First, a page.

Punking the common urban narrative

(upcoming) November 2020
Association of Collegiate Schools of Planning Annual Meeting, Toronto ON (virtual).

Planning participates in a kind of storytelling that “is not simply persuasive. It is also constitutive” (Throgmorton 2003). The capacity of planning to persuade and to constitute through stories, depends upon the socio-political structures that privilege the stories it has to tell and the futures it envisions. The stories planning tells work to shape both material outcomes but also ways of being, ways of knowing, and ways of evaluating. In order to radically rethink planning praxis, we need  to consider and value stories not only as accounts of past events. We must critically position stories as reflections of the present, and evaluate the power they reproduce into the future. When we understand planning documents and planning processes as social narratives, we must also consider how they participate in the dominant narratives of that society, who they benefit, and who they continue to burden and exclude even in the stories that tell us otherwise. For Sandercock (2003), not only does planning learn from stories, “planning is performed through story.” In this paper, I invert the statement to also call attention to which stories are performed through planning. I adapt performative narrative analysis (Reissman, 1993) to the analysis of three case stories of marginalized and alternative group placemaking events in Ottawa, Canada.

These are the designation of Le/The Village, the construction of the Charlie Bowins Skateboard Park, and the production of the Ottawa Music Strategy. Each notably contribute to guiding principles of the Ottawa 2020 Official Plan towards being “a caring and inclusive city,” “a creative city rich in heritage and unique in identity,” and “a city of distinct and liveable communities.” A key finding of this research is how each of the three case stories and the Official Plan draw upon and participate in “common urban narratives” (Finnegan, 1998). I identify three such narratives: the dangerous city in decline; the city as site of opportunity; and the city as site of injustice. Performative analysis considers not only the content of the narrative but also the role of the authors, characters, and audience. This method invites us to interrogate how these stories implicate each participant in “doing their identities” (Reissman, 1993). These case stories of the struggle to renew, build, access, legitimate and present a more desirable city each notably present the city as in need of a protagonist. I argue that these narratives allow the different participants to perform and conform to their respective foundational stories in order to reinforce identity, belonging, and morality. Ottawa as capital form, planning for the public, and grassroots DIY-ethos, are each heroically performed through the planning process. With an overarching desire to present democratic, progressive, and community-oriented city-building, these three case stories manage to reconcile the roles of its three protagonists, resolve conflict, and improve the “City for All.” They tell us a good story. They tell us a story we want to hear. That is, except for those popularly represented as the antagonists of the city, those who interfere with the noble pursuit for the good city. Through critical autoethnography of punk placemaking in the city, I hope to disrupt the performance of good city-building through common urban narratives. I present an alternative urban narrative with punk as neither antagonist or protagonist, adopting instead an agonistic position and perspective to placemaking.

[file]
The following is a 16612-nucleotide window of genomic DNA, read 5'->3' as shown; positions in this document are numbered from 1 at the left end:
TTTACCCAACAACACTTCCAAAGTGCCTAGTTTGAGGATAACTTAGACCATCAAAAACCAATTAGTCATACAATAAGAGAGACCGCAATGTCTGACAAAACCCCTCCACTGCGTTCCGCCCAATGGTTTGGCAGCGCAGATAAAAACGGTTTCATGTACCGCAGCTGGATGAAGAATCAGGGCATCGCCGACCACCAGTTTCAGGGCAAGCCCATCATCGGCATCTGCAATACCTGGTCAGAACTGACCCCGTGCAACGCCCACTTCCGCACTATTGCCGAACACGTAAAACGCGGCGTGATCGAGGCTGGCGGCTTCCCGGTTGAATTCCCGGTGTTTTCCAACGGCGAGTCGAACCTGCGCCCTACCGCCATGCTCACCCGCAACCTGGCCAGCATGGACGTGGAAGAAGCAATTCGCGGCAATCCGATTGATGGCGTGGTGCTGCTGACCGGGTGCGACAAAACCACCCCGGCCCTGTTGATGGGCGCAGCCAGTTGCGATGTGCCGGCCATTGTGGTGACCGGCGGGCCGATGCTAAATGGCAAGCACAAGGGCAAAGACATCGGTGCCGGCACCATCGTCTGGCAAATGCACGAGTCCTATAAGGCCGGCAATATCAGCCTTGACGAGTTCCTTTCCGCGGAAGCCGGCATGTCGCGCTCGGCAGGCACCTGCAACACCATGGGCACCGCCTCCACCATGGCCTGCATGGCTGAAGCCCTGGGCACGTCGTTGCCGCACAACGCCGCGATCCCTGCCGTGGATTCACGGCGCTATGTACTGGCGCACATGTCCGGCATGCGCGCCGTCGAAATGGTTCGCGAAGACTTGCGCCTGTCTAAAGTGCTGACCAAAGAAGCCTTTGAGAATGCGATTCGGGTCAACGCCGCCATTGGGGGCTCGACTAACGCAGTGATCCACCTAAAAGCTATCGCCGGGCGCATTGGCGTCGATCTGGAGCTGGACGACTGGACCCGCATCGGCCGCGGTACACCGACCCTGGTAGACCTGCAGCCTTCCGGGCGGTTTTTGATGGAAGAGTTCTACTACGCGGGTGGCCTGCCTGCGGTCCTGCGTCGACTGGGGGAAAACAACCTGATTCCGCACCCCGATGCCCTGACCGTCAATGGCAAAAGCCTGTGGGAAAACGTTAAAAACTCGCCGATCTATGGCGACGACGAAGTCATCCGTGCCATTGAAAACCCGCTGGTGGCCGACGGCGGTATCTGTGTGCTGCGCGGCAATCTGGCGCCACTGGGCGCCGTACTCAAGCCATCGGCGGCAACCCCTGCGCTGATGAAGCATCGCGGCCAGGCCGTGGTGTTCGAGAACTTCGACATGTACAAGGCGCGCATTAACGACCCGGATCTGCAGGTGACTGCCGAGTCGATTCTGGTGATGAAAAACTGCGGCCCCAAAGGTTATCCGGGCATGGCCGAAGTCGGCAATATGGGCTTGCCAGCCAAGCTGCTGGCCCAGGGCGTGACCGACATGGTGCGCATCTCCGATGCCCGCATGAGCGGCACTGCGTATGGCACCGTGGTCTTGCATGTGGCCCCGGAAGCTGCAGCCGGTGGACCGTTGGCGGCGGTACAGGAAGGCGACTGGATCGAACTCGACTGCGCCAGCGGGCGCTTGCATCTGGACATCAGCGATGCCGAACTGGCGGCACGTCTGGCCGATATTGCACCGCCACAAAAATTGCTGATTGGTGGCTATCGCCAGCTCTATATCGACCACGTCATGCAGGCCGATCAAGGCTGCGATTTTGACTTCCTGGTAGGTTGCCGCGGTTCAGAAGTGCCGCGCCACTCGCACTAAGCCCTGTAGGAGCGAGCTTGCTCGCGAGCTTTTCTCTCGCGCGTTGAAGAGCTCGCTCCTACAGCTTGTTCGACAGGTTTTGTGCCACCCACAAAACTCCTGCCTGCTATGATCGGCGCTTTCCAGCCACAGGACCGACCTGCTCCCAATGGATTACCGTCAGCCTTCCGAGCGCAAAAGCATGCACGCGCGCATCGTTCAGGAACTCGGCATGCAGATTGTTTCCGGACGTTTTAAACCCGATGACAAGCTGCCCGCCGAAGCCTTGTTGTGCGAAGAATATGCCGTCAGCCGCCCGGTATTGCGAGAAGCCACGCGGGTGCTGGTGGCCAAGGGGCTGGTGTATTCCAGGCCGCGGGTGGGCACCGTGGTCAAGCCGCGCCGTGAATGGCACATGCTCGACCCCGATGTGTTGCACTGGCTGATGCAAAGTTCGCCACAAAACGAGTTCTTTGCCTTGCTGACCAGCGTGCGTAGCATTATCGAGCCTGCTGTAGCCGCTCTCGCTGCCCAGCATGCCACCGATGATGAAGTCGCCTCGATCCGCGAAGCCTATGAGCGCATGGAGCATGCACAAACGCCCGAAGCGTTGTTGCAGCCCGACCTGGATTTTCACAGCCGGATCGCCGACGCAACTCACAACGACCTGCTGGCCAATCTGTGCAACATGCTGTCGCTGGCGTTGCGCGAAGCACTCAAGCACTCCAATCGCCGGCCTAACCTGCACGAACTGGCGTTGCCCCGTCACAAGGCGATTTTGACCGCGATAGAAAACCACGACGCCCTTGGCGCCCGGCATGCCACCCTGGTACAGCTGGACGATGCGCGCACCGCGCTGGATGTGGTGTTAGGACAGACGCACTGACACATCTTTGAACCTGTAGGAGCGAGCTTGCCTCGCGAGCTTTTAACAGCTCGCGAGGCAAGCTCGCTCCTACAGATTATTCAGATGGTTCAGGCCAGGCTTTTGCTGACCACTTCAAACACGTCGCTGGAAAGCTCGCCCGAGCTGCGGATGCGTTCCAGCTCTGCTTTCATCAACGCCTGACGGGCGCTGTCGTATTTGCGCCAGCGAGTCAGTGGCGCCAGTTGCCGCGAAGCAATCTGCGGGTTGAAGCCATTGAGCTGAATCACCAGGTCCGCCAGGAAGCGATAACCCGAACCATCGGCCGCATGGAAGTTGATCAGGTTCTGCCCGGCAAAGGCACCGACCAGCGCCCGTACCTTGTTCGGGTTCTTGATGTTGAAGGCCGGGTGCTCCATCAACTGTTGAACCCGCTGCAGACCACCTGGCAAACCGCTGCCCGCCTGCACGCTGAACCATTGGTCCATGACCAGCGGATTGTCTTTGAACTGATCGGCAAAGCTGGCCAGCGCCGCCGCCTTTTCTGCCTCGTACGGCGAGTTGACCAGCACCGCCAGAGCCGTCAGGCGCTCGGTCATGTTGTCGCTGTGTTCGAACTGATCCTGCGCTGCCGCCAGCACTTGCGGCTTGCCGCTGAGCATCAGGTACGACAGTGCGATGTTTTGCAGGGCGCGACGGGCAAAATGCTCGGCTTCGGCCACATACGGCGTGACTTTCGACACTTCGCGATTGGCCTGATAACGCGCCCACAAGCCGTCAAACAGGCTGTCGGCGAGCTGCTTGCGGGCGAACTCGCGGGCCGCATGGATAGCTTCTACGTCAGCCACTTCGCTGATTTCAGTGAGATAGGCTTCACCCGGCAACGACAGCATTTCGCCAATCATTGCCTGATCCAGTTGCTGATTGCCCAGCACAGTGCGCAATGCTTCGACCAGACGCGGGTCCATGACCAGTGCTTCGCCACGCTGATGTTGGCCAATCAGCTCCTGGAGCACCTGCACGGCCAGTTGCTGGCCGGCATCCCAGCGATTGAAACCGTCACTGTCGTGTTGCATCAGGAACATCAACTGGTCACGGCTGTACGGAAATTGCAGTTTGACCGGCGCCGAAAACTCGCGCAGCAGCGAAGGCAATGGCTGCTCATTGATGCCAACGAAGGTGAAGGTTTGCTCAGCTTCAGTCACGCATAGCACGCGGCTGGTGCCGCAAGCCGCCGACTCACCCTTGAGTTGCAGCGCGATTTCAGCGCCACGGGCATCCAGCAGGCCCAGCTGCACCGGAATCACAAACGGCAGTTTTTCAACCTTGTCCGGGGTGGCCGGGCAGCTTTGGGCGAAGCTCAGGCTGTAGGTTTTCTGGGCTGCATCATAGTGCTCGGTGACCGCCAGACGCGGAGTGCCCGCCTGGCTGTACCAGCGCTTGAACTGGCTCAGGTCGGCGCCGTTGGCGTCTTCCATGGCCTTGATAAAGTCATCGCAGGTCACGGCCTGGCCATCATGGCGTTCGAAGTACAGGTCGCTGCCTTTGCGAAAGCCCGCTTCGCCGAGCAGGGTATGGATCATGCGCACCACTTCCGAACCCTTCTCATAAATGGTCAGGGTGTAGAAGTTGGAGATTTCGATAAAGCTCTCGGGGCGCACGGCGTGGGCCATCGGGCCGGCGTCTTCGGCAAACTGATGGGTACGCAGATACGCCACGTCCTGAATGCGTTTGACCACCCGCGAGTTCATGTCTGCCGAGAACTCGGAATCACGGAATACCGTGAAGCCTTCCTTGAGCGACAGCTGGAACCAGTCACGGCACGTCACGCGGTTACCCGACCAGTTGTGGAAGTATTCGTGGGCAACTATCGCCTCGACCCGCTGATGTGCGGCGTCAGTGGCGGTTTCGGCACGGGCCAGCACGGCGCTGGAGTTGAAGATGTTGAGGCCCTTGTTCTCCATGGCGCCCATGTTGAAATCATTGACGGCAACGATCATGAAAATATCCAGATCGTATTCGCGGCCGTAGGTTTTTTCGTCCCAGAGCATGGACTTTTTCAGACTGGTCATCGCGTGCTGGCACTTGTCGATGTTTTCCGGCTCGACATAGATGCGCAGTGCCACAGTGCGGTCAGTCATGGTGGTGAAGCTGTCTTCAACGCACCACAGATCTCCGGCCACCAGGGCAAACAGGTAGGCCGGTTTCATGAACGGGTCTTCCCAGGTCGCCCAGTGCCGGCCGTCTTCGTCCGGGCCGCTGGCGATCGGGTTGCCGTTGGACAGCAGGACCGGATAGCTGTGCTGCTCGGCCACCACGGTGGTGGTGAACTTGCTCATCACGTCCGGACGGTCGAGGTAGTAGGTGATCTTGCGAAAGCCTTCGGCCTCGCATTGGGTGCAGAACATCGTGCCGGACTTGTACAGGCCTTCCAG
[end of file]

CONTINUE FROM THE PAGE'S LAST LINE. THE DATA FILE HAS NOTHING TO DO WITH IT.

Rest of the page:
Finnegan, R. (1998). Tales of the city: a study of narrative and urban life. Cambridge: Cambridge University Press.

Riessman, C. K. (1993). Narrative Analysis. London: Sage.

Sandercock, L. (2003). Out of the Closet: The Importance of Stories and Storytelling in Planning Practice. Planning Theory & Practice, 4(1), 11-28.

Throgmorton, J. A. (2003). Planning as Persuasive Storytelling in a Global-Scale Web of Relationships. Planning Theory, 2(2), 125-151

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